This is not a post I ever wanted to write. Matthew Castle and Sin Vega are leaving RPS today. Come join me in saying farewell.
If it was up to us, we’d keep Matthew and Sin locked inside the RPS treehouse forever, but these departures are happening due to company restructuring brought about by Covid-19. It’s completely understandable and completely unfair at the same time. We’re all heartbroken.
Sin joined RPS in July last year as one of our staff writers, after a lengthy spell as a regular contributor and prolific commenter. In her time here, I think she has cemented herself as a definitive RPS voice. That’s due in part to the focus of her work, which skews towards indie games and championing new ideas, as in the Unknown Pleasures series. Perhaps more impressively, it’s also a result of the strength of her writing. Sin is one of the few people working in games journalism who can elevate the bread-and-butter functions of the role, like a review, to a new level. Her Eliza review, written just a few months after joining RPS full-time, is the perfect example.
Sin has also been a big proponent of japes in games. She followed up her excellent Six Ages review with a similarly excellent Six Ages diary, championed Wildermyth for its dynamic stories, played Bannerlord as a baby, covered community silliness in games like Oblivion, and most recently played Crusader Kings 3 almost entirely to support brutal puns. It’s a stellar body of work amassed in such a short period of time.
When RPS set out to build a full-time video team, Matthew was at the top of my list of people to hire. I’ve known him for fourteen years and hugely admired his work on various games magazines, including the joyful and beloved NGamer. He had the voice I thought we needed to do YouTube videos in an RPS way. I asked him if he was interested in joining us and he said, with some good reasons, no. I then spent a year talking to other people about the role, but I never found anyone I thought was better suited to it, and eventually asked Matthew again. I’m thrilled he said yes on my second attempt.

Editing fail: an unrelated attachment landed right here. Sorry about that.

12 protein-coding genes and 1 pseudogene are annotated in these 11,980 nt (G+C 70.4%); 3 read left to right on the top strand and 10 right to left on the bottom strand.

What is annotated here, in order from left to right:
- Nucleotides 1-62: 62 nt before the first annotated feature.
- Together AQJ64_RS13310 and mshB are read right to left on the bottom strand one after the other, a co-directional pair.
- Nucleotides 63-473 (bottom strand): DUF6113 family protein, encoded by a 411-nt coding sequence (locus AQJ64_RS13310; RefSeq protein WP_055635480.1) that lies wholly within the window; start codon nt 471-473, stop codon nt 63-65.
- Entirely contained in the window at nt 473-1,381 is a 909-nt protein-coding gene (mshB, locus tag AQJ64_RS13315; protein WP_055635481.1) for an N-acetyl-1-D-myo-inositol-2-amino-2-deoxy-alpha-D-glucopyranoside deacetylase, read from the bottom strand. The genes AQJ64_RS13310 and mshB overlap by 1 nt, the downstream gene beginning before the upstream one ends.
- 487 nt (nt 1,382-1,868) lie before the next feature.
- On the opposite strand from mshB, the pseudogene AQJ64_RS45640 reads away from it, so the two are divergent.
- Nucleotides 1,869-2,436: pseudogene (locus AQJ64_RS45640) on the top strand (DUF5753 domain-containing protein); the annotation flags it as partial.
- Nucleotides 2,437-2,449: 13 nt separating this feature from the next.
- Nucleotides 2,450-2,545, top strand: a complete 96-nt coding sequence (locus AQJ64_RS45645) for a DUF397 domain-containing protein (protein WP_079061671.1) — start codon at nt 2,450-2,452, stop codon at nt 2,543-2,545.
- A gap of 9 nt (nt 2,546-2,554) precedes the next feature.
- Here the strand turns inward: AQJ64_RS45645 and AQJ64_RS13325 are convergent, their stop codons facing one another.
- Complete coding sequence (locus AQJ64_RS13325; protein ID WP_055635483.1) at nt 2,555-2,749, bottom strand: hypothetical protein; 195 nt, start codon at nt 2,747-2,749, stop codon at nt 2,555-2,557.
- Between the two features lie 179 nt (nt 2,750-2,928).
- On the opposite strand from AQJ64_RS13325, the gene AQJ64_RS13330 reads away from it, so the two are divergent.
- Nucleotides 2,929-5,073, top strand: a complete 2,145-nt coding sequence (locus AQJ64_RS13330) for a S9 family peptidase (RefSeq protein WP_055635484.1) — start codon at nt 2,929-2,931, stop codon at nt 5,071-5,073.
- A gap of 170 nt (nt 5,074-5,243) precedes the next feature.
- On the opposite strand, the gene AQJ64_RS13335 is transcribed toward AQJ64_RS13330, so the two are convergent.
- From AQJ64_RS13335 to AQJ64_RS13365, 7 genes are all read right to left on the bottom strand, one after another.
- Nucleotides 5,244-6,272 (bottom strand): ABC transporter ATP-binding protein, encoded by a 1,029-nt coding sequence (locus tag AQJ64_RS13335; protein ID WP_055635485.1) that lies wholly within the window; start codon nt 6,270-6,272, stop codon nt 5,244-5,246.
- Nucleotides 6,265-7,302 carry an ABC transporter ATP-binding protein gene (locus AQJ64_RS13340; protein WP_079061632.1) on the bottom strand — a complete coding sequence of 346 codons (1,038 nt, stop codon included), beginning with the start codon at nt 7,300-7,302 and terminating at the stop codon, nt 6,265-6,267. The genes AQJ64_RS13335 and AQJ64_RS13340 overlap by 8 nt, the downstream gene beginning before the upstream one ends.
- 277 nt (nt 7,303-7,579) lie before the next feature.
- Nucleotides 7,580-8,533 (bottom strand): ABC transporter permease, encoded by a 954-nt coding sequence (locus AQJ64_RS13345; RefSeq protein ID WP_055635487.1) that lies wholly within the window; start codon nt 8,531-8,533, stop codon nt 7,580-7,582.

I think the last two and a half years of video prove that Matthew was worth waiting for. Alongside Noa, Alice, Astrid and Colm, he’s produced videos that feel like RPS, while bringing our work to a brand new audience. Those videos contain all the same qualities as Matthew himself: they’re smart, funny, passionate, and expert. His Forza Horizon 4 review is, I think, the best written review of that game – not something you can say of many videos. But then, all of Matthew’s reviews are stellar; see also his reviews of Borderlands 3, the Fallout 76 beta, and Ori And The Will Of The Wisps. His preview coverage was similarly excellent, with for example his Baldur’s Gate 3 coverage unearthing more detail than anyone else with wit and enthusiasm.
Matthew brings joy and silliness to everything he does, which is essential yet surprisingly rare when covering the hot nonsense of videogames. Reviews Roulette is maybe the purest expression of that, but it’s present in every video. Plus, RPS used to have a reputation for not finishing the diary series we start, but I hope 82 episodes of blood beasts and fiddle fiestas in Divinity 2: Original Sin have changed that.
There is too much work from Matthew’s time with us for me to elegantly link it all, in part because he tried his hand at everything while he was here and did all of it successfully. He did one episode of a ‘making of’ style series called Crafting Materials, and I think that one episode is on a par with any other example of the format. He was also a regular face at events like EGX and EGX Rezzed, playing games on stage and just yesterday doing over seven hours of streaming indie games for EGX Digital.
This is all aside from the work I can’t directly link, from establishing the channel’s overall voice, setting its editorial direction, and helping to elevate the work of everyone else around him. I had admired Matthew’s work from afar, and it’s been a career highlight to get to admire it up close.
Matthew will continue to appear on RPS in the months ahead, as he’ll be continuing as one of the hosts of our podcast and our weekly video show, The PC Gaming Weekspot. RPS will also continue to produce videos, as Colm is staying put and will be working more closely with the website editorial team. We don’t have firm plans yet, but I also hope that Sin will appear on these pages as a contributor once again.
I’m proud of having worked with both Sin and Matthew, and everyone at RPS is hurting over the departure of two of our friends. I imagine, as dedicated readers and viewers of RPS, that some of you will likewise be hurting. I’m sorry for that. I hope you’ll trust me and the great team of people continuing to work here when I say that there will be better and brighter days ahead. For now, please join me in celebrating Sin and Matthew’s work and wishing them well in the comments below.